In a letter to his friend, the poet Alexander Pope, Swift famously wrote, “I have ever hated all nations, professions, and communities, and all my love is toward individuals: for instance, I hate the tribe of lawyers, but I love Counsellor Such-a-one, and Judge Such-a-one: so with physicians—I will not speak of my own trade—soldiers, English, Scotch, French, and the rest. But principally I hate and detest that animal called man, although I heartily love John, Peter, Thomas, and so forth.”
Swift is perhaps the most famous misanthrope in the history of English literature. As mentioned previously “A Modest Proposal” most obviously lampoons the colonial powers in Ireland. But less obvious—and perhaps less comfortable for us as readers—are the ways in which the essay also satirizes the poor. As becomes clear in Swift’s backhanded disclosure of his actual suggestions for dealing with the crisis in Ireland, he tends to think of the Irish population as depraved, self-loathing, and unable to organize on their own behalf. He is disgusted by the way Irish husbands treat their wives, and he really does hate Catholics (though he isn’t about to kill any of them). In this sense, he spares neither the English nor the Irish from his biting satire.
With this in mind, one could argue that the absurdity of the proposed cannibalism illustrates not just the evils of English colonial rule, nor just the basic hopelessness of the Irish situation, but in fact the depravity of humanity in general. For Swift, the world is utterly and irreversibly fallen, and even on their best days humans are little more than beasts. Therefore, even as he proposes it in total irony, Swift seems also to be genuinely asking: why doesn’t humanity, given all of its terrible faults, deserve cannibalism?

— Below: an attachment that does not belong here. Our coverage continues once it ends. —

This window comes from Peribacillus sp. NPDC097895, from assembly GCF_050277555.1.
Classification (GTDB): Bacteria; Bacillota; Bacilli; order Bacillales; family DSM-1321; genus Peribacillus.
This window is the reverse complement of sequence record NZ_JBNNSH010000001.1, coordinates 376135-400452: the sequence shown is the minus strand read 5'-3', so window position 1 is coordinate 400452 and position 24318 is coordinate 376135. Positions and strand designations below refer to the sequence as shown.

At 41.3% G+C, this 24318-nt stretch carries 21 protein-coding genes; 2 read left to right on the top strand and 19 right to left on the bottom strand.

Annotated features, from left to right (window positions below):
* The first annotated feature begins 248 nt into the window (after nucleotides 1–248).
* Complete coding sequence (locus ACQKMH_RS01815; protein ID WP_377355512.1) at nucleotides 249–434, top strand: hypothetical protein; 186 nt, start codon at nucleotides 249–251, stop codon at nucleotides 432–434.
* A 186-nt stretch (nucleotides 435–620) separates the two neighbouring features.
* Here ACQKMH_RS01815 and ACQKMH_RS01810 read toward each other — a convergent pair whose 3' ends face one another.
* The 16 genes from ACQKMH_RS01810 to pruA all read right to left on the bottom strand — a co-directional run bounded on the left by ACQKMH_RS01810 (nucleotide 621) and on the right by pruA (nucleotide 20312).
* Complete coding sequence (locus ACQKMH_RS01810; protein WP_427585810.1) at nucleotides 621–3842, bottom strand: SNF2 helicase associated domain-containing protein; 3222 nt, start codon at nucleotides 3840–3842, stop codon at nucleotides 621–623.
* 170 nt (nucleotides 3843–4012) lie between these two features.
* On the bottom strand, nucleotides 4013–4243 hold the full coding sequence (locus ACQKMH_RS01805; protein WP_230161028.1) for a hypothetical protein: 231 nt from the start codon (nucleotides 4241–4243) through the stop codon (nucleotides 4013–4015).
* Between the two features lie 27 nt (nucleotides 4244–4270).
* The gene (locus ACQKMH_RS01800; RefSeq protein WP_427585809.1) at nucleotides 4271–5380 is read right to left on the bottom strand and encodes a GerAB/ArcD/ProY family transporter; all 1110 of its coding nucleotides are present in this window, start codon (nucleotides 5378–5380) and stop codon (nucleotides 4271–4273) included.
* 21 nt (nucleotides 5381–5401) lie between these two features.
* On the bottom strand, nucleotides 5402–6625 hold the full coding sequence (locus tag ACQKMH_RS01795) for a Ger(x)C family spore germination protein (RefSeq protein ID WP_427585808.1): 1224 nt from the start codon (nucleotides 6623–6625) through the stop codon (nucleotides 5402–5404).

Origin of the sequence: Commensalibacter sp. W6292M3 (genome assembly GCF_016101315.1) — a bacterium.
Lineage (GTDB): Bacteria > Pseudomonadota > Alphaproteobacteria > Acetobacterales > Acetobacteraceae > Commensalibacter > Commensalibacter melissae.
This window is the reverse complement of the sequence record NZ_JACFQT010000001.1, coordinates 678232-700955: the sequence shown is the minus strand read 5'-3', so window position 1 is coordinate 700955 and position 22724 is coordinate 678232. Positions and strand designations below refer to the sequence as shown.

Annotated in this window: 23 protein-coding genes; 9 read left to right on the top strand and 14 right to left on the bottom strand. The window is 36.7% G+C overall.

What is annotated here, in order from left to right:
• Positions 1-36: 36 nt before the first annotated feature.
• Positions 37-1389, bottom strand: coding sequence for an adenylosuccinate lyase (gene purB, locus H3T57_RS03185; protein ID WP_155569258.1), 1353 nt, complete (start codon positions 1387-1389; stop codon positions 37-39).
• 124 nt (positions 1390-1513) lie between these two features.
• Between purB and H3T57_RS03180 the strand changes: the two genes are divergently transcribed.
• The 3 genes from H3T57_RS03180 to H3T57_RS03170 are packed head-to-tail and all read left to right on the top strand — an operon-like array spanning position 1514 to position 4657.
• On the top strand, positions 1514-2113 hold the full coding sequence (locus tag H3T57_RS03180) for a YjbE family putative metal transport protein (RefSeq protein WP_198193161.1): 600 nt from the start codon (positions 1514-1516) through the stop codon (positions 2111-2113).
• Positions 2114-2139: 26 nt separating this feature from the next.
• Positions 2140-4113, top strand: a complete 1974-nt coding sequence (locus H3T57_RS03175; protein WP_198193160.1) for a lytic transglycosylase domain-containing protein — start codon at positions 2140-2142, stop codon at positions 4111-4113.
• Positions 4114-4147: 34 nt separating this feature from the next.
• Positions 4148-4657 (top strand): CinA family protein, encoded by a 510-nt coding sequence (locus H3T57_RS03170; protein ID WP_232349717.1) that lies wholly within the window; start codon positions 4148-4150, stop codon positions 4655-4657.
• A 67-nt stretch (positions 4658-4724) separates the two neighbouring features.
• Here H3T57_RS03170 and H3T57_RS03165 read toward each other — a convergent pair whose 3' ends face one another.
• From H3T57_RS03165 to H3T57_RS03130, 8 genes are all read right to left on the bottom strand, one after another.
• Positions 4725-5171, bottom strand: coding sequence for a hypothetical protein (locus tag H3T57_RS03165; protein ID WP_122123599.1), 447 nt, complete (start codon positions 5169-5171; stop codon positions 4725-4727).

Misanthropy (Hatred of Humankind) ThemeTracker
Misanthropy (Hatred of Humankind) Quotes in A Modest Proposal
Therefore let no man talk to me of other expedients: of taxing our absentees at 5s. a pound: of using neither clothes nor household furniture except what is of our own growth and manufacture: of utterly rejecting the materials and instruments that promote foreign luxury: of curing the expensiveness of pride, vanity, idleness, and gaming in our women: of introducing a vein of parsimony, prudence, and temperance: of learning to love our country, in the want of which we differ even from Laplanders and the inhabitants of Topinamboo: of quitting our animosities and factions, nor acting any longer like the Jews, who were murdering one another at the very moment their city was taken: of being a little cautious not to sell our country and conscience for nothing: of teaching landlords to have at least one degree of mercy toward their tenants: lastly, of putting a spirit of honesty, industry, and skill into our shopkeepers…